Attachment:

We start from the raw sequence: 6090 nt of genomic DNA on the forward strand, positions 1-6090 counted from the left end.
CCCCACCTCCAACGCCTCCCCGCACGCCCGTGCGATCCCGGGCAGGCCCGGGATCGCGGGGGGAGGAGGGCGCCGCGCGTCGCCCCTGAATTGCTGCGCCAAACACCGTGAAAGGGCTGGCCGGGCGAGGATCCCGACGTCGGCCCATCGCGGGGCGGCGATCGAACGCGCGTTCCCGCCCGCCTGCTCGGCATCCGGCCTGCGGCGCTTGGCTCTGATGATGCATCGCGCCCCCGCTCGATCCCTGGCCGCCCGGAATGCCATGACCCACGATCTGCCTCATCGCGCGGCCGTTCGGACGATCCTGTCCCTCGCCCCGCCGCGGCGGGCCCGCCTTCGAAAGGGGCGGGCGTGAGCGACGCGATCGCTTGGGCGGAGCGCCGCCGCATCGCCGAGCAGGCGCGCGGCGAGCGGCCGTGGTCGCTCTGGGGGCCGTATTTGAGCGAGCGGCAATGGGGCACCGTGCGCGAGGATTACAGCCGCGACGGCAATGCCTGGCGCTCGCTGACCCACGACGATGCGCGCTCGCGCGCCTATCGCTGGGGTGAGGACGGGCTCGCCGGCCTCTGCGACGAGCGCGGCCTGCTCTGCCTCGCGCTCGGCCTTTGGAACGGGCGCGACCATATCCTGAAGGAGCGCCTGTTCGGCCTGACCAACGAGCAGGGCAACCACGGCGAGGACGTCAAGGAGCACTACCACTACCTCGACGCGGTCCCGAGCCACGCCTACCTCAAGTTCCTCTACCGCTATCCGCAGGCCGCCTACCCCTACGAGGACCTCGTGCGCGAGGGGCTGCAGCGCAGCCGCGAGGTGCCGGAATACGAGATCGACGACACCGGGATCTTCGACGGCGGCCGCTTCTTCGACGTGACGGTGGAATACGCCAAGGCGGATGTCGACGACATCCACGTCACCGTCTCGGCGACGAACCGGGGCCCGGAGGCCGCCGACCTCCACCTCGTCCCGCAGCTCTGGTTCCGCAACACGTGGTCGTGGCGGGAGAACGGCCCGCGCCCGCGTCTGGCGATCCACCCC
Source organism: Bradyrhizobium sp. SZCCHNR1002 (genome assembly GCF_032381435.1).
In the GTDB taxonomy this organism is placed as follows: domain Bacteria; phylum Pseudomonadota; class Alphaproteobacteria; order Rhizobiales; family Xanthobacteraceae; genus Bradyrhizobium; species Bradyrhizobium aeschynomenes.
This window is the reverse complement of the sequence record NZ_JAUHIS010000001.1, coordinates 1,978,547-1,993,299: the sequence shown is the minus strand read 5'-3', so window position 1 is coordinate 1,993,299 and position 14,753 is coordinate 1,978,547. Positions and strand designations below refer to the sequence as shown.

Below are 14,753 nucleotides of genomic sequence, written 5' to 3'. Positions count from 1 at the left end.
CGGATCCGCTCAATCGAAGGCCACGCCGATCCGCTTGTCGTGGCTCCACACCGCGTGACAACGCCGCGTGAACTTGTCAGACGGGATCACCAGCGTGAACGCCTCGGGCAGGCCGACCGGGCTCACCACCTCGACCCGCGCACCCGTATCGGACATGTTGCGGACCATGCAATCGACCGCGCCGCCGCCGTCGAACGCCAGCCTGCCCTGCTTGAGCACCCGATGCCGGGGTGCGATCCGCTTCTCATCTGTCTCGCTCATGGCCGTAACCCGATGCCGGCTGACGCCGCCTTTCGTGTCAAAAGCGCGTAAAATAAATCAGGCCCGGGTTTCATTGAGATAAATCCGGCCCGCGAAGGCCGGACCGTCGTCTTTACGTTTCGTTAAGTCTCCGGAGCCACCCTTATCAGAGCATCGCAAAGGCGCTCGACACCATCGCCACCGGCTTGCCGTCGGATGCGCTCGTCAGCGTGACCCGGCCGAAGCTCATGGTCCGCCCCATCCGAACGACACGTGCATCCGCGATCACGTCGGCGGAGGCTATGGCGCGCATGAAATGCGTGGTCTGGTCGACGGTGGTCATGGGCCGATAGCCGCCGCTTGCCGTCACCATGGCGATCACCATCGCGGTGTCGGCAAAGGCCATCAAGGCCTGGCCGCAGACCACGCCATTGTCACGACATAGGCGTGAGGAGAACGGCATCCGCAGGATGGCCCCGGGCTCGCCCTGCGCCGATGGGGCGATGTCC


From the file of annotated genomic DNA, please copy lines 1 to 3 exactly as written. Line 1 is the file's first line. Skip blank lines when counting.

We start from the raw sequence: 6090 nt of genomic DNA on the forward strand, positions 1-6090 counted from the left end.
CCCCACCTCCAACGCCTCCCCGCACGCCCGTGCGATCCCGGGCAGGCCCGGGATCGCGGGGGGAGGAGGGCGCCGCGCGTCGCCCCTGAATTGCTGCGCCAAACACCGTGAAAGGGCTGGCCGGGCGAGGATCCCGACGTCGGCCCATCGCGGGGCGGCGATCGAACGCGCGTTCCCGCCCGCCTGCTCGGCATCCGGCCTGCGGCGCTTGGCTCTGATGATGCATCGCGCCCCCGCTCGATCCCTGGCCGCCCGGAATGCCATGACCCACGATCTGCCTCATCGCGCGGCCGTTCGGACGATCCTGTCCCTCGCCCCGCCGCGGCGGGCCCGCCTTCGAAAGGGGCGGGCGTGAGCGACGCGATCGCTTGGGCGGAGCGCCGCCGCATCGCCGAGCAGGCGCGCGGCGAGCGGCCGTGGTCGCTCTGGGGGCCGTATTTGAGCGAGCGGCAATGGGGCACCGTGCGCGAGGATTACAGCCGCGACGGCAATGCCTGGCGCTCGCTGACCCACGACGATGCGCGCTCGCGCGCCTATCGCTGGGGTGAGGACGGGCTCGCCGGCCTCTGCGACGAGCGCGGCCTGCTCTGCCTCGCGCTCGGCCTTTGGAACGGGCGCGACCATATCCTGAAGGAGCGCCTGTTCGGCCTGACCAACGAGCAGGGCAACCACGGCGAGGACGTCAAGGAGCACTACCACTACCTCGACGCGGTCCCGAGCCACGCCTACCTCAAGTTCCTCTACCGCTATCCGCAGGCCGCCTACCCCTACGAGGACCTCGTGCGCGAGGGGCTGCAGCGCAGCCGCGAGGTGCCGGAATACGAGATCGACGACACCGGGATCTTCGACGGCGGCCGCTTCTTCGACGTGACGGTGGAATACGCCAAGGCGGATGTCGACGACATCCACGTCACCGTCTCGGCGACGAACCGGGGCCCGGAGGCCGCCGACCTCCACCTCGTCCCGCAGCTCTGGTTCCGCAACACGTGGTCGTGGCGGGAGAACGGCCCGCGCCCGCGTCTGGCGATCCACCCC
Source organism: Bradyrhizobium sp. SZCCHNR1002 (genome assembly GCF_032381435.1).